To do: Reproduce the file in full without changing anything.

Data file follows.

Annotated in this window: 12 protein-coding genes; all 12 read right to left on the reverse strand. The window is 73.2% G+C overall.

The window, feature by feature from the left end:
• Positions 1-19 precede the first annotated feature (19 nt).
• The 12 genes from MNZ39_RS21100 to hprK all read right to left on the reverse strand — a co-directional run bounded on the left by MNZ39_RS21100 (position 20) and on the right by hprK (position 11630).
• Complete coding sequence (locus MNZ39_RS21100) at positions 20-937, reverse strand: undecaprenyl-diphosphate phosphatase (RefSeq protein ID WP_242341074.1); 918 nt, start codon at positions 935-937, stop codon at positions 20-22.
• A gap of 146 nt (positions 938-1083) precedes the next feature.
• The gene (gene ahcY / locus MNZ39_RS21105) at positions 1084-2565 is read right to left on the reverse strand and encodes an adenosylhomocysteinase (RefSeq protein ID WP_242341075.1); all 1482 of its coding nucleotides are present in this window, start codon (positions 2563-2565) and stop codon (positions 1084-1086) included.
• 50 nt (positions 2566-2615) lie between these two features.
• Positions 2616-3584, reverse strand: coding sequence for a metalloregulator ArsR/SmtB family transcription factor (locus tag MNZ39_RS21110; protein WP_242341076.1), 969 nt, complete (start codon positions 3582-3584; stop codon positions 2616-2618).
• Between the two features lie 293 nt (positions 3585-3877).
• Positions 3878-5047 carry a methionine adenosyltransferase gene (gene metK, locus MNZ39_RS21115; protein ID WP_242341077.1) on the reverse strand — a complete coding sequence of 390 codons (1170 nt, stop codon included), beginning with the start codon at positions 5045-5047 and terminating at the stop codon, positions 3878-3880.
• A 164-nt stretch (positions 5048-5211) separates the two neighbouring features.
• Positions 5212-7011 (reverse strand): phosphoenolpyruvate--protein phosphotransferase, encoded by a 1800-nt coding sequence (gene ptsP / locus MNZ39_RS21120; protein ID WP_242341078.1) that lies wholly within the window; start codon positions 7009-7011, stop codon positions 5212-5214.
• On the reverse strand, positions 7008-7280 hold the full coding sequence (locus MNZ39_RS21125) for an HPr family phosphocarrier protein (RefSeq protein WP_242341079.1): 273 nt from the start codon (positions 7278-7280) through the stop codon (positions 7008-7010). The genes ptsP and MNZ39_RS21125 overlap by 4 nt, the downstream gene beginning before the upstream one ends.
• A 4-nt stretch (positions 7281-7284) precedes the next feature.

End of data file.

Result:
Annotated in this window: 12 protein-coding genes; all 12 read right to left on the reverse strand. The window is 73.2% G+C overall.

The window, feature by feature from the left end:
• Positions 1-19 precede the first annotated feature (19 nt).
• The 12 genes from MNZ39_RS21100 to hprK all read right to left on the reverse strand — a co-directional run bounded on the left by MNZ39_RS21100 (position 20) and on the right by hprK (position 11630).
• Complete coding sequence (locus MNZ39_RS21100) at positions 20-937, reverse strand: undecaprenyl-diphosphate phosphatase (RefSeq protein ID WP_242341074.1); 918 nt, start codon at positions 935-937, stop codon at positions 20-22.
• A gap of 146 nt (positions 938-1083) precedes the next feature.
• The gene (gene ahcY / locus MNZ39_RS21105) at positions 1084-2565 is read right to left on the reverse strand and encodes an adenosylhomocysteinase (RefSeq protein ID WP_242341075.1); all 1482 of its coding nucleotides are present in this window, start codon (positions 2563-2565) and stop codon (positions 1084-1086) included.
• 50 nt (positions 2566-2615) lie between these two features.
• Positions 2616-3584, reverse strand: coding sequence for a metalloregulator ArsR/SmtB family transcription factor (locus tag MNZ39_RS21110; protein WP_242341076.1), 969 nt, complete (start codon positions 3582-3584; stop codon positions 2616-2618).
• Between the two features lie 293 nt (positions 3585-3877).
• Positions 3878-5047 carry a methionine adenosyltransferase gene (gene metK, locus MNZ39_RS21115; protein ID WP_242341077.1) on the reverse strand — a complete coding sequence of 390 codons (1170 nt, stop codon included), beginning with the start codon at positions 5045-5047 and terminating at the stop codon, positions 3878-3880.
• A 164-nt stretch (positions 5048-5211) separates the two neighbouring features.
• Positions 5212-7011 (reverse strand): phosphoenolpyruvate--protein phosphotransferase, encoded by a 1800-nt coding sequence (gene ptsP / locus MNZ39_RS21120; protein ID WP_242341078.1) that lies wholly within the window; start codon positions 7009-7011, stop codon positions 5212-5214.
• On the reverse strand, positions 7008-7280 hold the full coding sequence (locus MNZ39_RS21125) for an HPr family phosphocarrier protein (RefSeq protein WP_242341079.1): 273 nt from the start codon (positions 7278-7280) through the stop codon (positions 7008-7010). The genes ptsP and MNZ39_RS21125 overlap by 4 nt, the downstream gene beginning before the upstream one ends.
• A 4-nt stretch (positions 7281-7284) precedes the next feature.